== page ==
Calls, photos, texts get quick action

At Clarendon Street and Columbus Avenue, snow blocked a handicapped-parking spot.
At Clarendon Street and Columbus Avenue, snow blocked a handicapped-parking spot.
The Boston Globe

The storm that struck the region just after the new year plastered city streets and sidewalks with snow, but it largely melted away within a few days.

In most places, that is.

I received a photo after the storm of a handicapped-parking spot on the corner of Columbus Avenue and Clarendon Street . The problem: It was unparkable. Gritty and brown, a pile of snow had been plowed into the spot, preventing the space from being used days after the rest of the parking spots on the block were obstruction-free.

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“It’s outrageous that a wheelchair spot is used as a snow pile dump,” wrote the reader who, it bears noting, uses handicapped spots when she drives.

Not cool, city of Boston.

I contacted Kate Norton, spokeswoman for Mayor Martin J. Walsh, explaining the problem and sending a photo of the spot. She jumped on the issue, contacting Michael Dennehy, interim commissioner of the Department of Public Works. Later that night, the pile of week-old snow had been removed.

“This one happened to slip through the cracks,” Norton said. She maintained that city staff would pay particular attention to that spot after future snowstorms.

And for similarly blocked spots or problematic sidewalk accumulations, Norton offered some advice: Sound the alarm!

There’s Citizens Connect , the smartphone app that allows residents to report problems in their neighborhood and send a photograph from their phone’s camera. Then there’s the good old telephone: The 24-hour constituent services line that came to fruition under Thomas Menino is still very much in operation under our new mayor at 617-635-4500, and it alerts city staff in real time.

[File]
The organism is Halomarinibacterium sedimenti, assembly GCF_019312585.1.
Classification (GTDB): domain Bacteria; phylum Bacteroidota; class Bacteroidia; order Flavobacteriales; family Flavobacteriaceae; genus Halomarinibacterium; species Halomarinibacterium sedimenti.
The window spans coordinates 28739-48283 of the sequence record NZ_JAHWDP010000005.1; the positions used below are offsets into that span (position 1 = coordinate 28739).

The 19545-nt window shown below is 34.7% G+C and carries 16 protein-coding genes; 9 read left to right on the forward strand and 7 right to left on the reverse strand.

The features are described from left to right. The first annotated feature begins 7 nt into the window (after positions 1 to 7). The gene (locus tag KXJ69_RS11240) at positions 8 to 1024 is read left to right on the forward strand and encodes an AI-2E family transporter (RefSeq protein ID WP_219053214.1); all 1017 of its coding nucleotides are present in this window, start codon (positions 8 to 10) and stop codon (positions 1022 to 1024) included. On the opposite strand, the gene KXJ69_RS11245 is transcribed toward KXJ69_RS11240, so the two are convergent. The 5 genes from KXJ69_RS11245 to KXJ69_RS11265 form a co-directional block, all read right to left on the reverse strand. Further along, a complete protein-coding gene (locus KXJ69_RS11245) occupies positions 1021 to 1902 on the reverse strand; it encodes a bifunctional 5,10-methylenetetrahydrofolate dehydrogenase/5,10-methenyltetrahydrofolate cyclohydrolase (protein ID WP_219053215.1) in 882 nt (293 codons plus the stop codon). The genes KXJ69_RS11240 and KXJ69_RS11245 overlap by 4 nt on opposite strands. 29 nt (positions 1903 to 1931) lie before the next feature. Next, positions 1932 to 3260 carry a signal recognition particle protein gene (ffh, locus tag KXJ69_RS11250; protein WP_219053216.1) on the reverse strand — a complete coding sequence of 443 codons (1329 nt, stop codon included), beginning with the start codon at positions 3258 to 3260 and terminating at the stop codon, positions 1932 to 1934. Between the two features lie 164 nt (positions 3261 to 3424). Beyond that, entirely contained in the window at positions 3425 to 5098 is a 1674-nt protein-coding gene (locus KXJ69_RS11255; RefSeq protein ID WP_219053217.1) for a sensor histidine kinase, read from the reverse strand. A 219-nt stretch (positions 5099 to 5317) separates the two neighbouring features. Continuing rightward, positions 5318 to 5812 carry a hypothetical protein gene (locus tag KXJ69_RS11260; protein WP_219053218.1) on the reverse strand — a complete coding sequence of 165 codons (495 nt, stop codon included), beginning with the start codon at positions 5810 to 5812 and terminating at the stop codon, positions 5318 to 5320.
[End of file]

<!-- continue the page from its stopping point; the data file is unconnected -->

“They work hard to ensure that every single space is cleared, but we do often rely on residents and business owners to be an additional set of eyes and ears,” Norton said.

Citizens Connect had one other related snow cleanup concern from this past storm: A resident reported on Jan. 11 that snow had been plowed over a sidewalk cutout, those ramps that allow wheelchairs to access the street, on Centre Street in Jamaica Plain. Three days later, the problem was fixed.

A quick perusal of Citizens Connect brings to light some other vestiges of the snowstorm. In the Fenway, a snow pile blocking the sidewalk. A call for additional salting after melting snow froze over on Hillside Avenue in Forest Hills. And my personal favorite, from Brighton: “This person has put out ANOTHER traffic cone spacesaver, despite the fact that his last one was taken away. Can’t you issue him a citation?? This is ridiculous!!! . . . Sincerely, Mother of 2 small children who can never park near her own house.”